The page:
Finnish court moves to Tanzania
A Finnish court will begin hearings in Tanzania today, in a case related to the Rwandan genocide. The District Court of East-Uusimaa has moved to Dar es Salaam to hear from 19 witnesses in the first Finnish case about universal jurisdiction and genocide.
Whistleblower denied asylum
Austria came under fire earlier this month for refusing asylum to a Serbian man who turned over the infamous “Scorpion tape” to international prosecutors in The Hague.
Duch trial may be first and last
When the Extraordinary Chambers of the Courts of Cambodia (ECCC) hands down its first verdict in the coming weeks, it will be a landmark for a tribunal mired in allegations of political interference. It will also be a judgment on a man who admitted responsibility for torture and killings at a Khmer Rouge prison he ran, but simultaneously argued that he was following orders he could not reject.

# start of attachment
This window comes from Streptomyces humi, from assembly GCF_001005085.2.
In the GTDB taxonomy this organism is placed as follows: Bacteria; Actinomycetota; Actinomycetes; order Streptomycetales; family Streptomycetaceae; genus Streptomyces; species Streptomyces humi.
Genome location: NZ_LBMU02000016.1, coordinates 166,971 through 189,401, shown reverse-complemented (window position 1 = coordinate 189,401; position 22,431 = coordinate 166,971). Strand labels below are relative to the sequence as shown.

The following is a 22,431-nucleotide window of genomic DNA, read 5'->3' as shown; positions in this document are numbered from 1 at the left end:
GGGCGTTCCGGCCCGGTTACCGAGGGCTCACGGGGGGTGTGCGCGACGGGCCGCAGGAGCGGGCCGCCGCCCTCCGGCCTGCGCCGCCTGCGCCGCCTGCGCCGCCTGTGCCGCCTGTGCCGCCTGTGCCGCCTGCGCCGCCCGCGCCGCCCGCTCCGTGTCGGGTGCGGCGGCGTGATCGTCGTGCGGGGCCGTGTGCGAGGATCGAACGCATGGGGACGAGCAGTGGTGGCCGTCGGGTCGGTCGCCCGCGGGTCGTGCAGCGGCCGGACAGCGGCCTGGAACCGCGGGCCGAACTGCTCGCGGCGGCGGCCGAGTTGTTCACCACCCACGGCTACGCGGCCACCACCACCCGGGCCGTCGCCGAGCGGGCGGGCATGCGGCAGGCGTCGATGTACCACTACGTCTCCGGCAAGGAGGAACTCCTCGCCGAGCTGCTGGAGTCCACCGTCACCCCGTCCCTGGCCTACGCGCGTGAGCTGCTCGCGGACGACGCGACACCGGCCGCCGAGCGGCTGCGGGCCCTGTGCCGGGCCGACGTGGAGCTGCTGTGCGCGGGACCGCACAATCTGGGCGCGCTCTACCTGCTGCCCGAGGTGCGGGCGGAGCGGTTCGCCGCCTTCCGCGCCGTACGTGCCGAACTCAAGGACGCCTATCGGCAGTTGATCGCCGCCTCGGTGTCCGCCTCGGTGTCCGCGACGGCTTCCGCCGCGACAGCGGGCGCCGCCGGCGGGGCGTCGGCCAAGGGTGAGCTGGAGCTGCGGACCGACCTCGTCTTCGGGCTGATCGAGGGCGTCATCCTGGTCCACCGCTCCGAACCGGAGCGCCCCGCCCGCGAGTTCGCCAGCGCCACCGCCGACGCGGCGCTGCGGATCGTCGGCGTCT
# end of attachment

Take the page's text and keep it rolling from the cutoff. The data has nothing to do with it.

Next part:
Interview: “Trying to break the Kremlin walls”
“The government does not understand that [we] should be working for them, not against them”, says Tatyana Kasatkina, Executive Director of Memorial, a human rights research centre based in Moscow. It was founded towards the end of the Soviet era with the goal of preserving the societal memory of political persecution and oppression. Today it works in post-Soviet states, monitoring human rights and helping “to promote mature civil society and democracy based on the rule of law.” Kasatkina spoke to the IJT at her office in Moscow.